Sarah Morgan

Healthcare Geek.
Professional Communicator.


Goodbye, Cable

Part of organization is realizing what you don’t need, and freeing yourself of it. So I’m cancelling my cable TV this week. Practically speaking, this will mean I no longer have broadcast TV either. (From what I could tell, I could only get a few channels, and it didn’t seem worth buying and hooking up an antenna for that.)

Am I becoming a hermit? Am I going native? Am I throwing away my gorgeous TV? Nope. (You wish you could have my pretty TV.) I just realized I could get what I want a lot cheaper.

See, here’s the thing. I really only turn my TV on to watch:

It’s also possible that I’d be watching UFC, or a cooking show or the Weather Channel. But these are the likeliest suspects.

If you weren’t quite sure yet whether I was a geek, this should have cleared things up nicely. You’re welcome.

This means that to see a handful of shows, none of which I watch live, I was paying $75 a month for 218 television channels (and 45 music channels, which I never use because I already pay for – and prefer – SiriusXM). It was a ridiculous waste. Here’s what I’ve done instead.

Step 1. I cancelled all cable, HDTV, DVR, etc., but kept my cable modem.

Step 2. I bought season passes to Mythbusters and Doctor Who on iTunes. ($36 altogether.)

That’s all it took.

I can watch Chuck and How I Met Your Mother free on the network websites. I already had Amazon Prime and Netflix and their gazillion movies and TV shows. And I’ve repeatedly thanked my lucky stars that my fabulous brother got me the proper adapter to connect my Macbook Pro with my HDTV.

If I miss the other shows, I’ll consider buying them on iTunes or Amazon. But so often it’s just a matter of just watching because they’re in my queue and I feel guilty. (Am I the only one whose DVR gives her guilt? Ask me about unread magazines and why I unsubscribed. Neuroses can be money-saving!)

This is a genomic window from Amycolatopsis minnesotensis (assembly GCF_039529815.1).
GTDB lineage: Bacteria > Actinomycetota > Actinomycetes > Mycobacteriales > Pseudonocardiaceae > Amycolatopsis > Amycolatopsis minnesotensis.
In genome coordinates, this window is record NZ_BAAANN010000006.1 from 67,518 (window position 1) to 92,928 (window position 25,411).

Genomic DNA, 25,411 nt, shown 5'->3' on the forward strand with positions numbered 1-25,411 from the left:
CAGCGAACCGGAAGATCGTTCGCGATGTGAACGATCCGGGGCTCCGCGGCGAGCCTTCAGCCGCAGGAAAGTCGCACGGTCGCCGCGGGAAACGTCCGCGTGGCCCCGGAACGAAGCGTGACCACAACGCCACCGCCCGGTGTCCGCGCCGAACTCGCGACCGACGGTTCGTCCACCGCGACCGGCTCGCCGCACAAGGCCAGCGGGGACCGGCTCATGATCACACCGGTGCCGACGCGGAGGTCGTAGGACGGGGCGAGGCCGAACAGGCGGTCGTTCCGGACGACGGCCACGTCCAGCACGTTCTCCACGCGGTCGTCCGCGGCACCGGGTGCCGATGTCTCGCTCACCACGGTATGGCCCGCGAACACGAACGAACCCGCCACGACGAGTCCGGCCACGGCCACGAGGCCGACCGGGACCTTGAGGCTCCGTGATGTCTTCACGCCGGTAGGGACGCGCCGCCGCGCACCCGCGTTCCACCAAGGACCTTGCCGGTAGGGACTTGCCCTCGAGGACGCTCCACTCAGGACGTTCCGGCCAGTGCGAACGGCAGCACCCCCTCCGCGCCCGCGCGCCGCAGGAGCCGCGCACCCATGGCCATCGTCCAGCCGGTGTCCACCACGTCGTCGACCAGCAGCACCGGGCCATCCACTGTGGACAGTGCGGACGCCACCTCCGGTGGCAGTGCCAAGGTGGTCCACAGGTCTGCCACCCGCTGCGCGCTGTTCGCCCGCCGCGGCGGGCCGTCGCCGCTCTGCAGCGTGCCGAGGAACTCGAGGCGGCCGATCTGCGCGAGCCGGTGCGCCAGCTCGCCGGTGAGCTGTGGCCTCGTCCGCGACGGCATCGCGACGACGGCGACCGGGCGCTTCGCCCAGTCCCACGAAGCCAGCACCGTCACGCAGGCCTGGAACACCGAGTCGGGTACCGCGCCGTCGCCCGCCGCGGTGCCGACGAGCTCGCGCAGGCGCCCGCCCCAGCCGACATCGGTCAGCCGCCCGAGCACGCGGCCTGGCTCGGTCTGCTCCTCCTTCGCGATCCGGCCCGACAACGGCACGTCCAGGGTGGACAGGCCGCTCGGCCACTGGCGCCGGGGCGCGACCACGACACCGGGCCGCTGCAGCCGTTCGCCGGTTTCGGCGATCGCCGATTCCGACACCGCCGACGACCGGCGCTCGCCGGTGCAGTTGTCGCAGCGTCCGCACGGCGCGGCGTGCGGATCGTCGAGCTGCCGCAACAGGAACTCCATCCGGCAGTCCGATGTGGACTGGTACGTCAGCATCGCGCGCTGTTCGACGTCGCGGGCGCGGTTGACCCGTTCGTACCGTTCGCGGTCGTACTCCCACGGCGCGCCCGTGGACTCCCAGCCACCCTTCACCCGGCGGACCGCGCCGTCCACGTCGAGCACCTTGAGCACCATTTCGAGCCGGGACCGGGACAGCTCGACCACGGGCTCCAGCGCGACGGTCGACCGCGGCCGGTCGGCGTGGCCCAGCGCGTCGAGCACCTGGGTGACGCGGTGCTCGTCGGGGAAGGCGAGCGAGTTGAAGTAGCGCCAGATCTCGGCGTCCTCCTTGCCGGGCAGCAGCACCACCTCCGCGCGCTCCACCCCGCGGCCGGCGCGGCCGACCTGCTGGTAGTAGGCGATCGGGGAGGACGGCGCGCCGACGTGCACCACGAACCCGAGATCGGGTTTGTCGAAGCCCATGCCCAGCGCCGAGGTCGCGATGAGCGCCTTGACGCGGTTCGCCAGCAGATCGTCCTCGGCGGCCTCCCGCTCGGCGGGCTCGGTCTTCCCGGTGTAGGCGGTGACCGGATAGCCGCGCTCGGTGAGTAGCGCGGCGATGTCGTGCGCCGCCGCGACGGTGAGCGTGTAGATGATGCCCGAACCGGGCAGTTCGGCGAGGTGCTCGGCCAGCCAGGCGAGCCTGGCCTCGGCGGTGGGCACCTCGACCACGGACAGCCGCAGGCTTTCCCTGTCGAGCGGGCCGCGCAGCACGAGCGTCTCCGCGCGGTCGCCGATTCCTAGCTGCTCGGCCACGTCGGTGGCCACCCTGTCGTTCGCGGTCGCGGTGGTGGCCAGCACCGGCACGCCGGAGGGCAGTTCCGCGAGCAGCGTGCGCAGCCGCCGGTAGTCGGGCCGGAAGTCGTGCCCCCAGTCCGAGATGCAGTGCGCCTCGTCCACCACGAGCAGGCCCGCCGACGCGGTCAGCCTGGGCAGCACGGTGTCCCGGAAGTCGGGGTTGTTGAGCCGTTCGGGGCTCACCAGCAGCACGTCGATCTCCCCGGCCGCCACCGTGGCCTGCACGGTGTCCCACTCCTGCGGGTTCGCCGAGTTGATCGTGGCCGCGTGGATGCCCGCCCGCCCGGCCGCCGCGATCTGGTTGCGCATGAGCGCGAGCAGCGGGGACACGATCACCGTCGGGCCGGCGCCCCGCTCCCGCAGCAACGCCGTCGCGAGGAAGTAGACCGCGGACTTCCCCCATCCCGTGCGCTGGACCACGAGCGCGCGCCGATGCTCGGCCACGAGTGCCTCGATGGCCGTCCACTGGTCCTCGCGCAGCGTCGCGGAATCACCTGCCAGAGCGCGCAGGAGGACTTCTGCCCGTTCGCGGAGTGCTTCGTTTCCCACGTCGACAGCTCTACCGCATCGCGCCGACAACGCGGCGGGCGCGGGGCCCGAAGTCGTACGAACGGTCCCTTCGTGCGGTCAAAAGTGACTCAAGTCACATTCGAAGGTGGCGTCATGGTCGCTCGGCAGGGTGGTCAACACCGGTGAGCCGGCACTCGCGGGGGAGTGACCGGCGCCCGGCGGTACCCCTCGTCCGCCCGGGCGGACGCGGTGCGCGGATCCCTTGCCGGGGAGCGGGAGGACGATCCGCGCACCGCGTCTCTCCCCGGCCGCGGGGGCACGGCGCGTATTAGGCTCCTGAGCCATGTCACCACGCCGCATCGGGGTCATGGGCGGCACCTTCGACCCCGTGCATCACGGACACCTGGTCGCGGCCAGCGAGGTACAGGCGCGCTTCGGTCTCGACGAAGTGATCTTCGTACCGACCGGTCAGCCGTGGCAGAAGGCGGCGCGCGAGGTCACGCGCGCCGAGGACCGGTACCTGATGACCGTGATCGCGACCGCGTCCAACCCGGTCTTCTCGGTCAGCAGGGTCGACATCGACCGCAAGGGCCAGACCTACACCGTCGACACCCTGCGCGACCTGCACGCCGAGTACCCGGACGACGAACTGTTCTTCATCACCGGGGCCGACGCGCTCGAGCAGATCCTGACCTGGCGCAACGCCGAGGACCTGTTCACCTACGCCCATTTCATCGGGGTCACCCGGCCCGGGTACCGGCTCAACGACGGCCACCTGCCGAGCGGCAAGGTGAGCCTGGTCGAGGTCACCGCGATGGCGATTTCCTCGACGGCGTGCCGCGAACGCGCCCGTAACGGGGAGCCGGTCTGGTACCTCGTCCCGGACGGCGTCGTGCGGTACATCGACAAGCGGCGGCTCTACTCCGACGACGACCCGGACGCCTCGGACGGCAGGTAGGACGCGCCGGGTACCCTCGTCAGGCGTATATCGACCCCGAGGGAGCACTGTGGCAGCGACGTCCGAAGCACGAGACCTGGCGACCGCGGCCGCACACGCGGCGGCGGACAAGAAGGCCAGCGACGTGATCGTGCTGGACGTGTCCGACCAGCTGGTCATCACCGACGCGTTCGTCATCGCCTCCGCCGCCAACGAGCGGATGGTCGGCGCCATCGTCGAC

I know this isn’t for everybody, but after all, it’s not like I can’t go back if I hate it. Cable was by far my biggest utility bill, and I just didn’t feel like I was getting my money’s worth. And if it means I end up watching less TV, that’s a good thing too.

There are so many alternatives out there besides what I’ve mentioned – things like Hulu and Boxee and Roku. I’m not sure I’ll need them, but I was glad to find out everything I could. Here’s where I read up, if you’re curious:


Sarah Morgan

Thanks, Chris – it’s great to know I’m not the only one!

One thing I’ve noticed so far – you touch on Season Passes, and it seems like they’re not HD. I thought they would be, but alas.

Chris | JumpstartMyPC

Great article Sarah and, might I say, you have wonderful taste in programming (Chuck and HIMYM are two of my favorites). I have long struggled with the woes of cable TV and finally made the switch last year, giving up DirecTV for a middle-of-the-road solution that still allows me local TV programming via an HD antenna. I save over $500 a year now and still enjoy my favorite shows in full HD.
I documented the whole experience and I would love it if you checked out my posts on the subject –

Sarah Morgan

Great idea – I’ll do that now, thanks!


Great Article. Sounds like you have built a customized solution that works well. My only suggestion is to check out Hulu. For around $8 a month you get access to a ton of television shows and movies and you may find that some of what you purchase on Itunes comes free. Isn’t it great to cancel cable (?) 😉

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